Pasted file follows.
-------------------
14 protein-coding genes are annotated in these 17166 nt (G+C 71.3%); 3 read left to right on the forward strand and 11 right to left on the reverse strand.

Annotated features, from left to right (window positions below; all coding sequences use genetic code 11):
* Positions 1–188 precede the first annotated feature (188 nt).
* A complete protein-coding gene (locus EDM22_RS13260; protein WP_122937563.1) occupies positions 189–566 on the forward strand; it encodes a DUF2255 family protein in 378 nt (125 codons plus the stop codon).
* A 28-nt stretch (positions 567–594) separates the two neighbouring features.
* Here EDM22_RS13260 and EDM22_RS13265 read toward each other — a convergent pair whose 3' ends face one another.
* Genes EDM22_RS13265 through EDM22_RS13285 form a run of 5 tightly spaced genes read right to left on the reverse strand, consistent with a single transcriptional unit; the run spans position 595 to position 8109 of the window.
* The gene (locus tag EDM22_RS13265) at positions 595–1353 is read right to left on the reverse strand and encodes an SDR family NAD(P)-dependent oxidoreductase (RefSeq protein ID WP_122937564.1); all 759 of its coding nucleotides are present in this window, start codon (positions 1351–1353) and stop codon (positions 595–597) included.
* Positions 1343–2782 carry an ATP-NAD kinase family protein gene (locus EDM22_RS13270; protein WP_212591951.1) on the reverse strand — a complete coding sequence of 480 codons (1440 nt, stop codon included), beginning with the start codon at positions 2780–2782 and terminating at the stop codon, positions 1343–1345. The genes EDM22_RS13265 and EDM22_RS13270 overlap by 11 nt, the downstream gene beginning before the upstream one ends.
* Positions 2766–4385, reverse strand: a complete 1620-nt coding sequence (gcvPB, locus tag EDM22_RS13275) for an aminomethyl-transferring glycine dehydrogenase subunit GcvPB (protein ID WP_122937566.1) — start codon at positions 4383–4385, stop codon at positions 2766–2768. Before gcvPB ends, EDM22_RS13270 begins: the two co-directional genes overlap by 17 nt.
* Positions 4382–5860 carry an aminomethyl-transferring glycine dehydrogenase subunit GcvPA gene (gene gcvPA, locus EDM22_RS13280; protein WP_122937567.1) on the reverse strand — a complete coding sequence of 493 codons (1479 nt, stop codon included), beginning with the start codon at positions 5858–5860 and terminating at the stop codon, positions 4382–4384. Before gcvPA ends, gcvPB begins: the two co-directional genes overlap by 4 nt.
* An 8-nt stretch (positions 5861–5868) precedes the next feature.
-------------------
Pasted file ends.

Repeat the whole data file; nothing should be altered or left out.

14 protein-coding genes are annotated in these 17166 nt (G+C 71.3%); 3 read left to right on the forward strand and 11 right to left on the reverse strand.

Annotated features, from left to right (window positions below; all coding sequences use genetic code 11):
* Positions 1–188 precede the first annotated feature (188 nt).
* A complete protein-coding gene (locus EDM22_RS13260; protein WP_122937563.1) occupies positions 189–566 on the forward strand; it encodes a DUF2255 family protein in 378 nt (125 codons plus the stop codon).
* A 28-nt stretch (positions 567–594) separates the two neighbouring features.
* Here EDM22_RS13260 and EDM22_RS13265 read toward each other — a convergent pair whose 3' ends face one another.
* Genes EDM22_RS13265 through EDM22_RS13285 form a run of 5 tightly spaced genes read right to left on the reverse strand, consistent with a single transcriptional unit; the run spans position 595 to position 8109 of the window.
* The gene (locus tag EDM22_RS13265) at positions 595–1353 is read right to left on the reverse strand and encodes an SDR family NAD(P)-dependent oxidoreductase (RefSeq protein ID WP_122937564.1); all 759 of its coding nucleotides are present in this window, start codon (positions 1351–1353) and stop codon (positions 595–597) included.
* Positions 1343–2782 carry an ATP-NAD kinase family protein gene (locus EDM22_RS13270; protein WP_212591951.1) on the reverse strand — a complete coding sequence of 480 codons (1440 nt, stop codon included), beginning with the start codon at positions 2780–2782 and terminating at the stop codon, positions 1343–1345. The genes EDM22_RS13265 and EDM22_RS13270 overlap by 11 nt, the downstream gene beginning before the upstream one ends.
* Positions 2766–4385, reverse strand: a complete 1620-nt coding sequence (gcvPB, locus tag EDM22_RS13275) for an aminomethyl-transferring glycine dehydrogenase subunit GcvPB (protein ID WP_122937566.1) — start codon at positions 4383–4385, stop codon at positions 2766–2768. Before gcvPB ends, EDM22_RS13270 begins: the two co-directional genes overlap by 17 nt.
* Positions 4382–5860 carry an aminomethyl-transferring glycine dehydrogenase subunit GcvPA gene (gene gcvPA, locus EDM22_RS13280; protein WP_122937567.1) on the reverse strand — a complete coding sequence of 493 codons (1479 nt, stop codon included), beginning with the start codon at positions 5858–5860 and terminating at the stop codon, positions 4382–4384. Before gcvPA ends, gcvPB begins: the two co-directional genes overlap by 4 nt.
* An 8-nt stretch (positions 5861–5868) precedes the next feature.